Brandy is a spirit produced by distilling wine. Brandy generally contains 35–60% alcohol by volume (70–120 US proof) and is typically taken as an after-dinner drink. Some brandies are aged in wooden casks, some are coloured with caramel colouring to imitate the effect of aging, and some brandies are produced using a combination of both aging and colouring.
In broader sense, the term “brandy” also denotes liquors obtained from distillation of pomace (pomace brandy) or mash or wine of any other fruit (fruit brandy).
Varieties of wine brandy can be found across the winemaking world. Among the most renowned are Cognac and Armagnac from Southwestern France.
Sip a glass of cognac and you’ll understand why the French say it’s made from l’eau de vie (the water of life). The velvety spirit is the most famous variety of brandy and is named for the area in France where it must be produced. The area around the town of Cognac, France, is divided into six grape-growing regions. The most expensive fruit comes from Grande Champagne, Petite Champagne and Borderies. Once picked, the grapes are fermented and then distilled twice in copper pot stills, which produce a colorless alcohol called eau-de-vie. The spirit is then aged in oak barrels. Most cognacs are a blend of different eaux-de-vie of varying ages and qualities.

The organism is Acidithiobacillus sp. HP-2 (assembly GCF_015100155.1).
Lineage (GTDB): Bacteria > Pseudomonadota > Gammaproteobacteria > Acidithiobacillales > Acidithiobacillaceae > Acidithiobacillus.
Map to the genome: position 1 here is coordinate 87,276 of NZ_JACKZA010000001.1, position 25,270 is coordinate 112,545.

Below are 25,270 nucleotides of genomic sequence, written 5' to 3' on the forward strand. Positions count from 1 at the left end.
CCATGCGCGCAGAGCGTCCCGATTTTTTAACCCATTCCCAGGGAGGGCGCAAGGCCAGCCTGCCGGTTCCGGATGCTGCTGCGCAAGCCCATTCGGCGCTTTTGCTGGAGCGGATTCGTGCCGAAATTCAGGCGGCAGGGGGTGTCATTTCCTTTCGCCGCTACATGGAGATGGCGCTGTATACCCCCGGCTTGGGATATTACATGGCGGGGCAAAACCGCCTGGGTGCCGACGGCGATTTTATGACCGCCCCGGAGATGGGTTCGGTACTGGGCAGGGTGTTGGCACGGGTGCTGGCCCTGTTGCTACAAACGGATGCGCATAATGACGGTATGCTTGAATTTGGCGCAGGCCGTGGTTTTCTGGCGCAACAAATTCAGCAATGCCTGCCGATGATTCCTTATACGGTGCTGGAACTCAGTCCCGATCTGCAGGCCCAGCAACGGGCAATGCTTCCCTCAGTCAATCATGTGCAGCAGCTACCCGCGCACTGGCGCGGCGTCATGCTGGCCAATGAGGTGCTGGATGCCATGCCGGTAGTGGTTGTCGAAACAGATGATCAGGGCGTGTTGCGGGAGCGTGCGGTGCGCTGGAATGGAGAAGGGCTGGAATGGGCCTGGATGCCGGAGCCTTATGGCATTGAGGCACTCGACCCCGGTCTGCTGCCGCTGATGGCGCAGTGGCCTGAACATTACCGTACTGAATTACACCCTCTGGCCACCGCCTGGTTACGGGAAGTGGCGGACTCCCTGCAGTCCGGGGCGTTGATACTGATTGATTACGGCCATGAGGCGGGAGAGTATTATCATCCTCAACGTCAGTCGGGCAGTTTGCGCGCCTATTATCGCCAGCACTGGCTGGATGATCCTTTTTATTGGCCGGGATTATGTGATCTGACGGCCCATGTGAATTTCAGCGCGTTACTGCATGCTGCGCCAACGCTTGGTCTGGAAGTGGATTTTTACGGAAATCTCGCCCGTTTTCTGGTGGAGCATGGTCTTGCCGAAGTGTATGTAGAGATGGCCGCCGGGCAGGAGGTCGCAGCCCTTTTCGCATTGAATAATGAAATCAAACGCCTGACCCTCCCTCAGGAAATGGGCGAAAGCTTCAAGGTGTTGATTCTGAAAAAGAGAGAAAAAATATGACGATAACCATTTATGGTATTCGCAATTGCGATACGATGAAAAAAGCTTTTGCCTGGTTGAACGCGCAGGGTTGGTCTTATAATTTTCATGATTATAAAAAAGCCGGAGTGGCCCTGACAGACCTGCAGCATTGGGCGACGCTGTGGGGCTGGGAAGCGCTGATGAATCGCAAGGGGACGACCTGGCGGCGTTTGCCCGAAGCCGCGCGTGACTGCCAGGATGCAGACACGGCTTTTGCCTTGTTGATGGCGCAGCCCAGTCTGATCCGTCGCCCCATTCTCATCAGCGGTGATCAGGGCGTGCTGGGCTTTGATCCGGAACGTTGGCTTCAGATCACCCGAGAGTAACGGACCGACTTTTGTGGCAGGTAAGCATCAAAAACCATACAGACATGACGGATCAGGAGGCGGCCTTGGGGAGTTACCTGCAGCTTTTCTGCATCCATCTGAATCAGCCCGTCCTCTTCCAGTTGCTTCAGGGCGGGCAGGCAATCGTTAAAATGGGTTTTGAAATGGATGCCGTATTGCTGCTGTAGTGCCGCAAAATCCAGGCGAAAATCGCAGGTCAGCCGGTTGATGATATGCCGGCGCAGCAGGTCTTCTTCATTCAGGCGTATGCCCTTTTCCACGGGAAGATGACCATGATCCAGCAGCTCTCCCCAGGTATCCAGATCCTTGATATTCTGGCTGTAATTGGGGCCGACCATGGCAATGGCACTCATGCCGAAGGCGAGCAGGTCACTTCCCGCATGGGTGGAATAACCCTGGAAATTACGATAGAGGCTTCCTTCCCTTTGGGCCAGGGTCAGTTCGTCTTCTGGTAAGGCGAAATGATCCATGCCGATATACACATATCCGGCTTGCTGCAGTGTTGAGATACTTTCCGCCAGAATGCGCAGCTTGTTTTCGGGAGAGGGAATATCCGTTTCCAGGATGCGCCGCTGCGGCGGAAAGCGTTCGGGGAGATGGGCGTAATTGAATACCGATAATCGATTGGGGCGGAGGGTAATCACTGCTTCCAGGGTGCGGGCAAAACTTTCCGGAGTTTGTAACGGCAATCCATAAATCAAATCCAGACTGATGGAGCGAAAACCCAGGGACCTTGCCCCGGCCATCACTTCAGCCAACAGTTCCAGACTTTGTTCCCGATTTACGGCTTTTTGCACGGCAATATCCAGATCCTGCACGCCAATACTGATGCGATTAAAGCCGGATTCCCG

Cognacs are classified into a few general categories: VS, or very special, must be aged at least two years; VSOP, or very superior old pale, must be aged at least four years; and XO, or extra-old, must be aged at least six years.
HOW TO DRINK COGNAC :
Sip aged cognacs neat, with perhaps a drop or two of water. Younger cognacs are perfect for mixing and are the base of many classic cocktails, including the Sidecar, the Between the Sheets and even the original Mint Julep. The spirit may also be simply added to a flute of Champagne or a glass of ginger ale, or enjoyed with a splash of soda water.